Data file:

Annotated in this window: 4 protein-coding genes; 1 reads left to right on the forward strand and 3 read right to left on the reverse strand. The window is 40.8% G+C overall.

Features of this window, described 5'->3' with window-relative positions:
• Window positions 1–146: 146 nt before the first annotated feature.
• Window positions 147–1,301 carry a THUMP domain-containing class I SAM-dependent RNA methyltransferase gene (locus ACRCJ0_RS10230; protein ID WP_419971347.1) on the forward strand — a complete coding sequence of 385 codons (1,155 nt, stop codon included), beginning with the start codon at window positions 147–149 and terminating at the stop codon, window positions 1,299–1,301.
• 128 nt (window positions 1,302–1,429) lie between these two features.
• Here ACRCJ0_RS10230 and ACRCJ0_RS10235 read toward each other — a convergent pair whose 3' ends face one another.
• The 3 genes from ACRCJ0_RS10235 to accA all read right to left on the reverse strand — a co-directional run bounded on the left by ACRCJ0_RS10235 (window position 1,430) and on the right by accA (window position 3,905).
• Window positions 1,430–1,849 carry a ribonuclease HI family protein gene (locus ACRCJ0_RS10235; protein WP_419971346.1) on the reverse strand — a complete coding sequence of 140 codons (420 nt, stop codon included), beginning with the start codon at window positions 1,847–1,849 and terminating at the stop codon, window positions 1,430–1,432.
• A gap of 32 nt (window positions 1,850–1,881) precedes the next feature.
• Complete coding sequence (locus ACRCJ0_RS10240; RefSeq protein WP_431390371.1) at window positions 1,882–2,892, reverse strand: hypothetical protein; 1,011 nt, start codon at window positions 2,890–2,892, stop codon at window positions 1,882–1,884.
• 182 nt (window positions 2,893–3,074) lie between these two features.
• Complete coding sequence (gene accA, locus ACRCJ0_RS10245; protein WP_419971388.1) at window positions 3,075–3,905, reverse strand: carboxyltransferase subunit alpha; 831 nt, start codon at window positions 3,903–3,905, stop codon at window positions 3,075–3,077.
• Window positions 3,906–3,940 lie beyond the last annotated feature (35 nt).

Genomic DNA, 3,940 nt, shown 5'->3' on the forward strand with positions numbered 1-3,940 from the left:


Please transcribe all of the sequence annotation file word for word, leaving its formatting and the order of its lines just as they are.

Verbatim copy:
Annotated in this window: 4 protein-coding genes; 1 reads left to right on the forward strand and 3 read right to left on the reverse strand. The window is 40.8% G+C overall.

Features of this window, described 5'->3' with window-relative positions:
• Window positions 1–146: 146 nt before the first annotated feature.
• Window positions 147–1,301 carry a THUMP domain-containing class I SAM-dependent RNA methyltransferase gene (locus ACRCJ0_RS10230; protein ID WP_419971347.1) on the forward strand — a complete coding sequence of 385 codons (1,155 nt, stop codon included), beginning with the start codon at window positions 147–149 and terminating at the stop codon, window positions 1,299–1,301.
• 128 nt (window positions 1,302–1,429) lie between these two features.
• Here ACRCJ0_RS10230 and ACRCJ0_RS10235 read toward each other — a convergent pair whose 3' ends face one another.
• The 3 genes from ACRCJ0_RS10235 to accA all read right to left on the reverse strand — a co-directional run bounded on the left by ACRCJ0_RS10235 (window position 1,430) and on the right by accA (window position 3,905).
• Window positions 1,430–1,849 carry a ribonuclease HI family protein gene (locus ACRCJ0_RS10235; protein WP_419971346.1) on the reverse strand — a complete coding sequence of 140 codons (420 nt, stop codon included), beginning with the start codon at window positions 1,847–1,849 and terminating at the stop codon, window positions 1,430–1,432.
• A gap of 32 nt (window positions 1,850–1,881) precedes the next feature.
• Complete coding sequence (locus ACRCJ0_RS10240; RefSeq protein WP_431390371.1) at window positions 1,882–2,892, reverse strand: hypothetical protein; 1,011 nt, start codon at window positions 2,890–2,892, stop codon at window positions 1,882–1,884.
• 182 nt (window positions 2,893–3,074) lie between these two features.
• Complete coding sequence (gene accA, locus ACRCJ0_RS10245; protein WP_419971388.1) at window positions 3,075–3,905, reverse strand: carboxyltransferase subunit alpha; 831 nt, start codon at window positions 3,903–3,905, stop codon at window positions 3,075–3,077.
• Window positions 3,906–3,940 lie beyond the last annotated feature (35 nt).

Genomic DNA, 3,940 nt, shown 5'->3' on the forward strand with positions numbered 1-3,940 from the left: